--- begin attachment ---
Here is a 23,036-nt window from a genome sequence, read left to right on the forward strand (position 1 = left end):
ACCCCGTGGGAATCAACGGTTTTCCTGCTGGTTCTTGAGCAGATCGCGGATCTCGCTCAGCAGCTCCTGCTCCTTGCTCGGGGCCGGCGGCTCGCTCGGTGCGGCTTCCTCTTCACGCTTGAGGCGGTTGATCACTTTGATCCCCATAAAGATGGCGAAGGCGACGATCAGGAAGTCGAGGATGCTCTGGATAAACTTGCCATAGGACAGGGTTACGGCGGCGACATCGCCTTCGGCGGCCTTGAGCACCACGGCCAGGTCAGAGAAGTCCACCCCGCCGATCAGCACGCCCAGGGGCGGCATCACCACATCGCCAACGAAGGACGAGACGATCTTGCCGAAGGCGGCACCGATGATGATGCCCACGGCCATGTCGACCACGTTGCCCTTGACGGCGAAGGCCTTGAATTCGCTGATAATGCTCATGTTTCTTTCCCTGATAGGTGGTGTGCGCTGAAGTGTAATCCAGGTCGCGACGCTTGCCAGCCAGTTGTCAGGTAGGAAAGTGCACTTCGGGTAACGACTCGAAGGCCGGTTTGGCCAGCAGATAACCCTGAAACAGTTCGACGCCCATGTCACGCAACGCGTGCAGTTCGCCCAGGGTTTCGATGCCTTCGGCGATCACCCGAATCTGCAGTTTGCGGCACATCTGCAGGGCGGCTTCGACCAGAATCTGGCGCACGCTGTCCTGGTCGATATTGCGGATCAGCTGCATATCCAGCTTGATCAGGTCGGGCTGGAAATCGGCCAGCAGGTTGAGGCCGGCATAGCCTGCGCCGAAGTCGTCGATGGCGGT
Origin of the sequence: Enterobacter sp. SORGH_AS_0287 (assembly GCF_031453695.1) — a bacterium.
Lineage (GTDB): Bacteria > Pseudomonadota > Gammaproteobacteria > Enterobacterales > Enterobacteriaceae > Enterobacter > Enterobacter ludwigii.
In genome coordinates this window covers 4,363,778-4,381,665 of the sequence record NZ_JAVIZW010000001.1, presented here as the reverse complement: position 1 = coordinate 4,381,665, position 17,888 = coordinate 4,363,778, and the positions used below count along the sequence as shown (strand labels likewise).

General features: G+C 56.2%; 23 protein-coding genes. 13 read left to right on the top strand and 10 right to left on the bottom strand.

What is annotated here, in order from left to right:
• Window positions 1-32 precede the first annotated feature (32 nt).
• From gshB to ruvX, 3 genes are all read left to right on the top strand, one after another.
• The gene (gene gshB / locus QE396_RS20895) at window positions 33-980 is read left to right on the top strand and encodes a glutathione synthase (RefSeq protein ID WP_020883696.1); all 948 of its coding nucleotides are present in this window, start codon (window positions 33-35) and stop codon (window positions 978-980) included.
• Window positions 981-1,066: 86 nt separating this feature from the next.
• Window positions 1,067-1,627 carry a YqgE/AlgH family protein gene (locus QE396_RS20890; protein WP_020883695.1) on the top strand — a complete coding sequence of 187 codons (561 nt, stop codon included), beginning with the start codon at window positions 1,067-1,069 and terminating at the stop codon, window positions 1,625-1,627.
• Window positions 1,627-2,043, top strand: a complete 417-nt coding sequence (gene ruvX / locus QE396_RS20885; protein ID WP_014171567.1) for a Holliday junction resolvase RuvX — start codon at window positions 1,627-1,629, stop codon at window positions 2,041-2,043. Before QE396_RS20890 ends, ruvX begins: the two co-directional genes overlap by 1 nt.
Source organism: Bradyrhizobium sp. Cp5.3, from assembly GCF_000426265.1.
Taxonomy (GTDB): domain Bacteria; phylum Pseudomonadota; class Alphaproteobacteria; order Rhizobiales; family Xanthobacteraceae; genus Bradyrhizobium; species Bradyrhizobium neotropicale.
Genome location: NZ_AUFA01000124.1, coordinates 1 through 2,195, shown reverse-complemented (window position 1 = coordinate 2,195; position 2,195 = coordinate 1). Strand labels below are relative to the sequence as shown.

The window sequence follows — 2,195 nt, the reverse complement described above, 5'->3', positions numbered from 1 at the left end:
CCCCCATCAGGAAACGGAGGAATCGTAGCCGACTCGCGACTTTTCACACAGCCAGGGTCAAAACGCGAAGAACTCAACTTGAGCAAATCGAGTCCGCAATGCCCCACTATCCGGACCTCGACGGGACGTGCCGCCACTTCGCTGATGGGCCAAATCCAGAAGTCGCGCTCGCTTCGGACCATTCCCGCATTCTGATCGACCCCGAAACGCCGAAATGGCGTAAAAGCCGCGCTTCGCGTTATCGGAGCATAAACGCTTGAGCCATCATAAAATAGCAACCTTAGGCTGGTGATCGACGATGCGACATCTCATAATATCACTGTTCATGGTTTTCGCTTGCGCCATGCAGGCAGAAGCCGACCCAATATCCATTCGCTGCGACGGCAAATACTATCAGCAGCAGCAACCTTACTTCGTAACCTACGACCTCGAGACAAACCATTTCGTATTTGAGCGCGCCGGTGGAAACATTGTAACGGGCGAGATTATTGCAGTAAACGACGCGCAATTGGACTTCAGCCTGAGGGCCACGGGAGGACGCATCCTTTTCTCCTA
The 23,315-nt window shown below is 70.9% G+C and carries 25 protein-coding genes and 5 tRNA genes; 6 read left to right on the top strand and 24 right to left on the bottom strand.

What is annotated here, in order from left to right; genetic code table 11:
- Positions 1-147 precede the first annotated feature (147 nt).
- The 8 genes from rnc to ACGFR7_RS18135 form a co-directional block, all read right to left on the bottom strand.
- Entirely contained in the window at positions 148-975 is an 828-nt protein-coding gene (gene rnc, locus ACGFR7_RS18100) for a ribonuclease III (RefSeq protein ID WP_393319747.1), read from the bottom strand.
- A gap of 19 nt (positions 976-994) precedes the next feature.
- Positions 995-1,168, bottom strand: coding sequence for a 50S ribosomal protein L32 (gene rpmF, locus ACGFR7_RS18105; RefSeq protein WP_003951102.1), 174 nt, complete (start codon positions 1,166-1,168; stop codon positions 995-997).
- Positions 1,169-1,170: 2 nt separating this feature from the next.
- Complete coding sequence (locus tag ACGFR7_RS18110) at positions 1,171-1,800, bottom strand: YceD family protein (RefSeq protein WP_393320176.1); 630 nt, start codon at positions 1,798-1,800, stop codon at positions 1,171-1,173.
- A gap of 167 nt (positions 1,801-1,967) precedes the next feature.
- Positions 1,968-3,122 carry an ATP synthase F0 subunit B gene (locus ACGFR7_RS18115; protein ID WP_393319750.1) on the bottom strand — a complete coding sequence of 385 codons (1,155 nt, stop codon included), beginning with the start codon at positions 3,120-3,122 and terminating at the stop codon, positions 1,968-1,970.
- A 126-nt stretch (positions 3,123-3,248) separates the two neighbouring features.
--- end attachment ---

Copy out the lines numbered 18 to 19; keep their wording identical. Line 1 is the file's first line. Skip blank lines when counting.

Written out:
CCCCCATCAGGAAACGGAGGAATCGTAGCCGACTCGCGACTTTTCACACAGCCAGGGTCAAAACGCGAAGAACTCAACTTGAGCAAATCGAGTCCGCAATGCCCCACTATCCGGACCTCGACGGGACGTGCCGCCACTTCGCTGATGGGCCAAATCCAGAAGTCGCGCTCGCTTCGGACCATTCCCGCATTCTGATCGACCCCGAAACGCCGAAATGGCGTAAAAGCCGCGCTTCGCGTTATCGGAGCATAAACGCTTGAGCCATCATAAAATAGCAACCTTAGGCTGGTGATCGACGATGCGACATCTCATAATATCACTGTTCATGGTTTTCGCTTGCGCCATGCAGGCAGAAGCCGACCCAATATCCATTCGCTGCGACGGCAAATACTATCAGCAGCAGCAACCTTACTTCGTAACCTACGACCTCGAGACAAACCATTTCGTATTTGAGCGCGCCGGTGGAAACATTGTAACGGGCGAGATTATTGCAGTAAACGACGCGCAATTGGACTTCAGCCTGAGGGCCACGGGAGGACGCATCCTTTTCTCCTA
The 23,315-nt window shown below is 70.9% G+C and carries 25 protein-coding genes and 5 tRNA genes; 6 read left to right on the top strand and 24 right to left on the bottom strand.